He told me although his family took him out of Somalia, he still hope that someday he can be part of the solution and hopefully bring peace to the people. He told me the Somalian youth in America are very much aware of what they can bring and he looks forward to helping his generation breaks the barriers, including tribalism. 

cal's favorite quote

“Every Accomplishment starts with the decision to try.” Unknown.  

rosie's favorite quote

If not US, Who? If not NOW, When? 

Pike place, seattle, wa

Seattle is home to thousands if not millions of immigrants that come here for the many opportunities. 

Conclusion

One was moody, the other came here by choice and the other by circumstance. All three of my first riders this morning were immigrants. One from Mexico, the other from Kenya and the last from Somalia.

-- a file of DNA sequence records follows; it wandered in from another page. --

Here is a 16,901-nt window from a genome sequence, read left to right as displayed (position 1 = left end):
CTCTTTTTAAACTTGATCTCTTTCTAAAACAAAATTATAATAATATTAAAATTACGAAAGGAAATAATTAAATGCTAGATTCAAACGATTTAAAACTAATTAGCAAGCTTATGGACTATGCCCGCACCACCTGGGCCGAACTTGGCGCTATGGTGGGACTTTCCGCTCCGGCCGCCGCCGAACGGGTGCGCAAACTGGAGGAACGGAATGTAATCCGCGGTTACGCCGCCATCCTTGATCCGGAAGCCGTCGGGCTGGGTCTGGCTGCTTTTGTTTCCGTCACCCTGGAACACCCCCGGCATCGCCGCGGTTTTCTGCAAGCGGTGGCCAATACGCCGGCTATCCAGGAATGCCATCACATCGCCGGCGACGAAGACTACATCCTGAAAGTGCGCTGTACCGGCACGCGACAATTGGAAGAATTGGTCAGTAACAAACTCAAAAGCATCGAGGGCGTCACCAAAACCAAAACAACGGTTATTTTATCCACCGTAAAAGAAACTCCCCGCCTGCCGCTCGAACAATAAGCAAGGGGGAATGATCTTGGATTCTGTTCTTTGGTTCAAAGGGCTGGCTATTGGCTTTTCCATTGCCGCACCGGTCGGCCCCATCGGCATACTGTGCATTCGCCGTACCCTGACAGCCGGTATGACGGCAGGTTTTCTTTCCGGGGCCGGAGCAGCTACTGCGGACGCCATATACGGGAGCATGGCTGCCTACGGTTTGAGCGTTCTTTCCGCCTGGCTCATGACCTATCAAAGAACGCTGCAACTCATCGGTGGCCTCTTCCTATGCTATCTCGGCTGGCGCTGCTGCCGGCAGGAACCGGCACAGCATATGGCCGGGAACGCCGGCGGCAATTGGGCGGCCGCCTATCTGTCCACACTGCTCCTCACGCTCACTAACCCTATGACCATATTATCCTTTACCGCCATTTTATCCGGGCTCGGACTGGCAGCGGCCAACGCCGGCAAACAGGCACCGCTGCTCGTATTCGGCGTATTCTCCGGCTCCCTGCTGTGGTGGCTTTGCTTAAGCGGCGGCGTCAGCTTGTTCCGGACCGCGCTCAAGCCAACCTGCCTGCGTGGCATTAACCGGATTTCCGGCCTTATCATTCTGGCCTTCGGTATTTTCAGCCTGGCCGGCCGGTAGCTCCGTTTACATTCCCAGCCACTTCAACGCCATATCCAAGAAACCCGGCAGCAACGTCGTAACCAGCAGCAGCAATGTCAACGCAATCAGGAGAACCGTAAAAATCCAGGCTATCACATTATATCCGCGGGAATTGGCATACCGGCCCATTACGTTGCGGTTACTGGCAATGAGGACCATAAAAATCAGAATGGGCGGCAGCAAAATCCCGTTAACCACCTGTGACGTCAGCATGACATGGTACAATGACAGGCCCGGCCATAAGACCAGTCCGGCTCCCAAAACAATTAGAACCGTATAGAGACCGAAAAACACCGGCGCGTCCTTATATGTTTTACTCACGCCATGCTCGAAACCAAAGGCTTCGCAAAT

I called myself very fortunate to be in this position where I can meet people from every corner of the globe. 

Although the circumstances and where we came from may differ, we all came here for the opportunities. One thing that’s very clear to me when talking to people is that everyone wanted to eventually return home. 

If one day, Micronesia can provide and support the kind of things we do here, I am sure many of us will return. And just like the other folks from other countries, I too am very hopeful that the younger generation will be empowered and tooled to do the right thing for our country’s future.